Education

Wood County honors citizens for their contributions

By JAN LARSON McLAUGHLIN BG Independent News   The best of Wood County was honored on Sunday. Farmers who help educate city folks about agriculture. Pastors who build bridges, not walls. And a retired teacher who is still committed to learning, even if that means going to a “Godzilla” movie. Wood County commissioners Doris Herringshaw and Ted Bowlus led off the 2017 Spirit of Wood County Awards in the courthouse atrium. Following is the list of people recognized in each category: Agricultural leadership: Cathy Newlove Wenig, Gordon Wenig, Paul Herringshaw and Lesley Riker. Liberty through law/human freedom: Dan Van Vorhis. Self-government: Tim W. Brown. Education for Civic Responsibility: Mary Kuhlman. Religion and liberty: Revs. Mary Jane and Gary Saunders. Industrial/economic development: Barbara Rothrock. Lyle R. Fletcher Good Citizenship Award: Gwen Andrix and Amy Holland. “This is one of those things that Wood County does especially well,” said State Senator Randy Gardner, R-Bowling Green, about the recognition of community service by citizens. The agricultural leadership award was presented by Earlene Kilpatrick, executive director of the Bowling Green Chamber of Commerce. For the last 12 years of the BG Leadership program, the Wenigs, Herringshaw and Riker have welcomed city business people on their farms. The day is a “real and powerful opportunity to educate citizens,” Kilpatrick said. “And we end up smelling like a farm at the end of the day.” “What an amazing experience for each class,” to learn about Wood County’s leading industry, she said. Initially the farm day consisted…


BG School’s 5-year financial forecast holding steady

By JAN LARSON McLAUGHLIN BG Independent News   Bowling Green Board of Education was dazzled by math skills Tuesday evening – first by a couple elementary students, then by the district treasurer. Conneaut fourth grader Hayden Feehan and second grader Simran Gandhi impressed the board by demonstrating a new math program that helps kids learn number reasoning – all while making it fun. Unlike the monotony of flashcards, the computerized games allow the students to work at their own speed. “As you can see, the students catch on real quickly,” Conneaut principal Jim Lang said, noting that second graders like Simran are already doing multiplication. Then came the big numbers. Treasurer Rhonda Melchi, who is retiring later this year, presented her last five-year forecast to the board. When she started as school treasurer in 1995, the forecasts weren’t required. That changed in 1997, when the state started mandating the glimpses into the future. “It’s a snapshot in time – what we know when it is prepared,” Melchi told the board of the forecast for 2018 to 2022. “That’s a little scary, isn’t it.” The state’s biennial budget offered no surprises, she said. “As predicted, Bowling Green’s budget will remain stable for the next two years,” Melchi said. No big changes are expected in personnel or insurance costs, she added. This year was a little tricky because the number of employee paydays was 27, rather than the norm of 26. Looking ahead to 2021, the treasurer said the district will need…


“It’s clear that now is the time to invest in new school buildings”

Voters will be asked on November 7 to support a bond request to construct a new consolidated elementary school, as well as to significantly renovate the high school.  Much thought and study by our school leaders, as well as considerable citizen input, have gone into this request, and it is not being made without good cause.  Although a cursory drive-by of our current elementary and high school buildings might suggest that they are in acceptable shape, a closer examination – even a brief walk through any of the buildings, for example – will demonstrate that this is far from the case.  The buildings have long outlived their usefulness, and in their current condition are not conducive to teaching and learning.  Our teachers and students have done a good job of making due with patch worked buildings for several years now, but we have reached the point of diminishing returns.  The current buildings have become like that old car many of us have kept a little too long – in dire need of repair after repair, with no end in sight.  And just as we know when it’s time to trade in that old clunker that is nickel and diming us to death, it’s clear that now is the time to invest in new school buildings. Bowling Green voters have long displayed a strong commitment to education.  This support has produced an outstanding school system that benefits all of us, whether we have school-aged children and grandchildren or not.  A strong…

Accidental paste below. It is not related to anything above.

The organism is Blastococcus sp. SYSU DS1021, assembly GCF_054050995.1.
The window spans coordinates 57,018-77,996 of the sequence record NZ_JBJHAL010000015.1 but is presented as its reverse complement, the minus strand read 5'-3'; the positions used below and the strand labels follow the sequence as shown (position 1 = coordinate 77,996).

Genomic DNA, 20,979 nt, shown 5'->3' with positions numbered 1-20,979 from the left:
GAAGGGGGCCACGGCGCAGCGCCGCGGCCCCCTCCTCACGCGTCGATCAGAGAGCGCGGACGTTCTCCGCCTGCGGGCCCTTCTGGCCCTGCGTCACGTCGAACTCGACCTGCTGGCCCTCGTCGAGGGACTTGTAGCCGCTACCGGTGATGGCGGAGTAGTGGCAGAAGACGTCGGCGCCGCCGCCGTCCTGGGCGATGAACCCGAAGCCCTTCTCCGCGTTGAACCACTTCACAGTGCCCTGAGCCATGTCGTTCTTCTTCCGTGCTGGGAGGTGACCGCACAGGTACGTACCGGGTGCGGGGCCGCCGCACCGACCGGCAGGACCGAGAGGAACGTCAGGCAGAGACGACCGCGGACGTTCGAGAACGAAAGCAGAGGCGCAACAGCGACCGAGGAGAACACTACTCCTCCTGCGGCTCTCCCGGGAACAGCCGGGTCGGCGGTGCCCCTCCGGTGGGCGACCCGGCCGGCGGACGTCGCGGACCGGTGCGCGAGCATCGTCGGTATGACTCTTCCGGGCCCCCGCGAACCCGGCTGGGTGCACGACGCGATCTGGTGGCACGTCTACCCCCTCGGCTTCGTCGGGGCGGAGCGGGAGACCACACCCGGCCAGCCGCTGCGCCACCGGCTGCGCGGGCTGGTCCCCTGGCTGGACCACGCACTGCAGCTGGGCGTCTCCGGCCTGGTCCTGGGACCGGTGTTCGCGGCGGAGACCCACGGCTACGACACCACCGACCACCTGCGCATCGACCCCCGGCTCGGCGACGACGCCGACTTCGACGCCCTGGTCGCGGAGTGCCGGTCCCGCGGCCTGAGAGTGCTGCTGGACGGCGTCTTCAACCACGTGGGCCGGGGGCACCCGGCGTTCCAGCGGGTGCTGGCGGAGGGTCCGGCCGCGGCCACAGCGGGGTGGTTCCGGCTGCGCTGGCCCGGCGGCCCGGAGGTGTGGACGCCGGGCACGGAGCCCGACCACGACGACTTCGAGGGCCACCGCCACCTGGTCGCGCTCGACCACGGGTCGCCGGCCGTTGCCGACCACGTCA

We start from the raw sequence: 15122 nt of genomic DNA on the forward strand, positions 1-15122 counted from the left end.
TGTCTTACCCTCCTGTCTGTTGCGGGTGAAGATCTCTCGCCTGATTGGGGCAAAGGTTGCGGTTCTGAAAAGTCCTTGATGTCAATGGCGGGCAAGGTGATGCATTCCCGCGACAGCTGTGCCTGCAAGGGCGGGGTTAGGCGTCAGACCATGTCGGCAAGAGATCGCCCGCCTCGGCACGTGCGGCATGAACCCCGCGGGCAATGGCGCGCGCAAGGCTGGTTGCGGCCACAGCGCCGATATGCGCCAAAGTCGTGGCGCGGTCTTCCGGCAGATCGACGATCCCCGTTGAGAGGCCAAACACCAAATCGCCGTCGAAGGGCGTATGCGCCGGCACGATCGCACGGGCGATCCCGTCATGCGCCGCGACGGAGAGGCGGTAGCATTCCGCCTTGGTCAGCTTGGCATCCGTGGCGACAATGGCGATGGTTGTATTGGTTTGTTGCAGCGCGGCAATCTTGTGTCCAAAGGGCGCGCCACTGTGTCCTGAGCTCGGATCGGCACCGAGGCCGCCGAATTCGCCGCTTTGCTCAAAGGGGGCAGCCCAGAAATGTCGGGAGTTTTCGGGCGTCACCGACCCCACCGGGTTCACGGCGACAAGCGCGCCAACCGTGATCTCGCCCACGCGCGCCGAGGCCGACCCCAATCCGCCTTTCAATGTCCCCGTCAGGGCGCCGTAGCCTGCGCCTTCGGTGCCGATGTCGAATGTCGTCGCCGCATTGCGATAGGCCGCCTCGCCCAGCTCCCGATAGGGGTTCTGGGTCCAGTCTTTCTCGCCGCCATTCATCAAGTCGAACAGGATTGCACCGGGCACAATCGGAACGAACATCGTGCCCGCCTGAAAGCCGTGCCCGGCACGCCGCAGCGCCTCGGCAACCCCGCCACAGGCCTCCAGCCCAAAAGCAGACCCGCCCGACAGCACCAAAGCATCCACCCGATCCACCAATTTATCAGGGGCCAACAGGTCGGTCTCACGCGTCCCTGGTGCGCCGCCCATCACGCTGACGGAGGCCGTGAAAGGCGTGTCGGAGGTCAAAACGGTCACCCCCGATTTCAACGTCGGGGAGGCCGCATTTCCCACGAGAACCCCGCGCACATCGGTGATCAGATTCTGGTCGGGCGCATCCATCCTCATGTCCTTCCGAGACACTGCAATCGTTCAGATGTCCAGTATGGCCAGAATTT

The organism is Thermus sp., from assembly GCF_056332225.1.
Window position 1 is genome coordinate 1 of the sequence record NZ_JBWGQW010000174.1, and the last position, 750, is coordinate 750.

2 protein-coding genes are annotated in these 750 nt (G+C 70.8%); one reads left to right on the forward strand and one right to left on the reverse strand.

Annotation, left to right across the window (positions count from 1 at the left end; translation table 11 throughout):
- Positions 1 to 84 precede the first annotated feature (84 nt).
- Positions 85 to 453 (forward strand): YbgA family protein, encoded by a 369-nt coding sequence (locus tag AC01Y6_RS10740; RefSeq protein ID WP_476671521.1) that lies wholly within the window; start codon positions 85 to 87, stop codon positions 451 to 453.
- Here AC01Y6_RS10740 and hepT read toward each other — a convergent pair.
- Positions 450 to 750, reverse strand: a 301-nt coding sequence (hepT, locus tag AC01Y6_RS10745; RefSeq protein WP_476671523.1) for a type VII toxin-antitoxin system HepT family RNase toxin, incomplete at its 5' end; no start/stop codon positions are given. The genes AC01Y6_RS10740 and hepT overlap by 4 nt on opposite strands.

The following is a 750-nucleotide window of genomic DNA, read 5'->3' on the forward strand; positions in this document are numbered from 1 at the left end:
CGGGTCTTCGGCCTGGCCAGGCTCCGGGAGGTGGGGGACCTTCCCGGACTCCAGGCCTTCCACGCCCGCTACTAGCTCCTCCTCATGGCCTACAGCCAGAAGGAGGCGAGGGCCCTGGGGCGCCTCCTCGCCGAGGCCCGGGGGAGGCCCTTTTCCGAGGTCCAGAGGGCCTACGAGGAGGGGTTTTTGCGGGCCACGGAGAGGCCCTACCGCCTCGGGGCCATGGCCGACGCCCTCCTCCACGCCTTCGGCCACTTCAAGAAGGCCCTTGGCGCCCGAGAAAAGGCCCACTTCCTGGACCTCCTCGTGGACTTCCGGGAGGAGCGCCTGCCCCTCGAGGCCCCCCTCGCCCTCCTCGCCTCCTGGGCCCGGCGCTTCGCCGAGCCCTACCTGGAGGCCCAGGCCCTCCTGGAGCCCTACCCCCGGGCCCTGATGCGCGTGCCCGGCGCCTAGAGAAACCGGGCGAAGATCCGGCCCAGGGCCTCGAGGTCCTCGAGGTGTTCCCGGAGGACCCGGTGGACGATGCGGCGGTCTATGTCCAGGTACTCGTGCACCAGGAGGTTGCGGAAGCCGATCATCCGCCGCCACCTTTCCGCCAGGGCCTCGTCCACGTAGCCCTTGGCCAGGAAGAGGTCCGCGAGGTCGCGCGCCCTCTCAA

Horizon Youth youngsters tune into absurd comedy with “Magic Harmonica”

By DAVID DUPONT BG Independent News The stage manager in Horizon Youth Theatre’s production of “The Magic Harmonica and Other Fanciful Tales” has problems keeping her cast in line. They always want to veer away from the script. Officious, and controlling, the stage manager played Kaitlyn Valantine is not above yanking one narrator for another when they displease her. What she can’t control is the way the playwright Janet Layberry also has a mind of her own. These four one-act plays within a play all employ the tropes of fairy tales, but do so in absurd and comic ways. “The Magic Harmonica” is on stage at the Otsego High auditorium Thursday and Saturday at 7 p.m. and Sunday at 2 p.m. Tickets are $5. Visit www.horizonyouththeatre.org/product/harmonica. The play uses the troupe’s younger cohort of actors, ages 6 through 12, but there seem few concessions to age. The humor is at times intentionally juvenile, often involving grade school word play. Nobody delivers those jokes better than an actual grade schooler. Sometimes the humor seems pitched to the parents, as when Michelle (Calista Wilkins) in “The Woobly Fiasco” tells the enchanted prince carrying an outsized sword: “People haven’t used swords for ages, now they have … lawyers.” And then there’s the jester played by Liam Rogel who trades in absurdist non-sequiturs. Each story has lessons here but they spare us the morals and never let messages get in the way of a good time. The first of the four plays, “You Call…